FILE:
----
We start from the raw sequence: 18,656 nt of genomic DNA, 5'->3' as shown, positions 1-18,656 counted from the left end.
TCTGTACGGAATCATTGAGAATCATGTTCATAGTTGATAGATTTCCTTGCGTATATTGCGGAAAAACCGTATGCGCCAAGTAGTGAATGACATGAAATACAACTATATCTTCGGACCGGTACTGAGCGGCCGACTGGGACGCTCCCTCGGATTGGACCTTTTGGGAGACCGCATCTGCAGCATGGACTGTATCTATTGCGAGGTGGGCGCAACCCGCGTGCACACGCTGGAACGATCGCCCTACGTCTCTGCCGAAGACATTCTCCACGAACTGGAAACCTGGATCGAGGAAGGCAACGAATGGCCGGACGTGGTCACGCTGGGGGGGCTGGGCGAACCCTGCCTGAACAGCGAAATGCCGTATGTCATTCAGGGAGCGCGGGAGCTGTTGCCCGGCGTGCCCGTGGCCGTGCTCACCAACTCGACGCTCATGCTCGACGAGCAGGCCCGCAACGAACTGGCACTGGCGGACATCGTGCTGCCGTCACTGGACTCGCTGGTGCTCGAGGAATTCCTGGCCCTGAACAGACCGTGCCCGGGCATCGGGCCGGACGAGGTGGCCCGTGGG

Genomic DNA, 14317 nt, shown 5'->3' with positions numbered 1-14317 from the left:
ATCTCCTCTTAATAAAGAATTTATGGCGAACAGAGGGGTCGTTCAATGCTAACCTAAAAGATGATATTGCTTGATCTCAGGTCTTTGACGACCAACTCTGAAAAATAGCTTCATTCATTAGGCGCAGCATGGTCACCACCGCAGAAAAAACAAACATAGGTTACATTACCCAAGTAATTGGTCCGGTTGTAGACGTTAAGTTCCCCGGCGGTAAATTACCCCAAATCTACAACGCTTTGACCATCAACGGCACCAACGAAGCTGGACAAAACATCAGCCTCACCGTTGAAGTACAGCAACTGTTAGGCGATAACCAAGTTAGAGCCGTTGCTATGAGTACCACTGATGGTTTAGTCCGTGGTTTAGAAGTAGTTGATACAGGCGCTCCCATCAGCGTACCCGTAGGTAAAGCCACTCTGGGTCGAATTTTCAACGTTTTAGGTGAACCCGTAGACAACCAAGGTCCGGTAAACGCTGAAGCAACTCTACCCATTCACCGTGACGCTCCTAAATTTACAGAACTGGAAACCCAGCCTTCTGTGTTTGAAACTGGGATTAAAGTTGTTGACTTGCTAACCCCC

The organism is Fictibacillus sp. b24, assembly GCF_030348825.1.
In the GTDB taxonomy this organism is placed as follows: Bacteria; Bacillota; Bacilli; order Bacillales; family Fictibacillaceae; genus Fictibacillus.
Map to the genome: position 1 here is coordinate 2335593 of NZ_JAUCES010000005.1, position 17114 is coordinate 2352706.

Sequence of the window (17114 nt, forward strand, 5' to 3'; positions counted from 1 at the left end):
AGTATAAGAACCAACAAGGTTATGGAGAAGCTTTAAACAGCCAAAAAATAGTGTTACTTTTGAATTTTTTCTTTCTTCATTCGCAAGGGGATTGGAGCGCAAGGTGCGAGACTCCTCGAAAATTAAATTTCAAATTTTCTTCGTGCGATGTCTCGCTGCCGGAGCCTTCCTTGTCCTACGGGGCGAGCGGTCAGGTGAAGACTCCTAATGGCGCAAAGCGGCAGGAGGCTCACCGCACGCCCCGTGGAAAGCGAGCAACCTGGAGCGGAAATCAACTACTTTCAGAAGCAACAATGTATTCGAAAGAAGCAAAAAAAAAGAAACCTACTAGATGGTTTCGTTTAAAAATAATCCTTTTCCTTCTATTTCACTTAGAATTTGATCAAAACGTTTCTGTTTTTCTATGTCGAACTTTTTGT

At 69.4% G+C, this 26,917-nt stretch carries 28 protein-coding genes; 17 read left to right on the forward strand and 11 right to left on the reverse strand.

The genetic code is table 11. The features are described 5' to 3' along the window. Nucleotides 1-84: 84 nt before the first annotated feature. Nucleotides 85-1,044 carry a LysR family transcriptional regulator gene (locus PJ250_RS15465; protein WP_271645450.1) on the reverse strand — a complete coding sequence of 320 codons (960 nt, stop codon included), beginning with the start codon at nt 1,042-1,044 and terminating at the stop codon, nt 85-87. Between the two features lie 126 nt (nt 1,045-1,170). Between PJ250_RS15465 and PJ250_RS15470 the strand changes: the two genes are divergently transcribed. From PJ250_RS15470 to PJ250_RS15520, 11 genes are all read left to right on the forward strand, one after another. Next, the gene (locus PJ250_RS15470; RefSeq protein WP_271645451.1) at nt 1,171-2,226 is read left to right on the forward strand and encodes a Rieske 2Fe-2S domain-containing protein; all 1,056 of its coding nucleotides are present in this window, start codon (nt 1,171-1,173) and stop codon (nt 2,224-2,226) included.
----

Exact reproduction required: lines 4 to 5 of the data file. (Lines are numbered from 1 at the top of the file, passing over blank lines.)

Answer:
ATCTCCTCTTAATAAAGAATTTATGGCGAACAGAGGGGTCGTTCAATGCTAACCTAAAAGATGATATTGCTTGATCTCAGGTCTTTGACGACCAACTCTGAAAAATAGCTTCATTCATTAGGCGCAGCATGGTCACCACCGCAGAAAAAACAAACATAGGTTACATTACCCAAGTAATTGGTCCGGTTGTAGACGTTAAGTTCCCCGGCGGTAAATTACCCCAAATCTACAACGCTTTGACCATCAACGGCACCAACGAAGCTGGACAAAACATCAGCCTCACCGTTGAAGTACAGCAACTGTTAGGCGATAACCAAGTTAGAGCCGTTGCTATGAGTACCACTGATGGTTTAGTCCGTGGTTTAGAAGTAGTTGATACAGGCGCTCCCATCAGCGTACCCGTAGGTAAAGCCACTCTGGGTCGAATTTTCAACGTTTTAGGTGAACCCGTAGACAACCAAGGTCCGGTAAACGCTGAAGCAACTCTACCCATTCACCGTGACGCTCCTAAATTTACAGAACTGGAAACCCAGCCTTCTGTGTTTGAAACTGGGATTAAAGTTGTTGACTTGCTAACCCCC

The organism is Fictibacillus sp. b24, assembly GCF_030348825.1.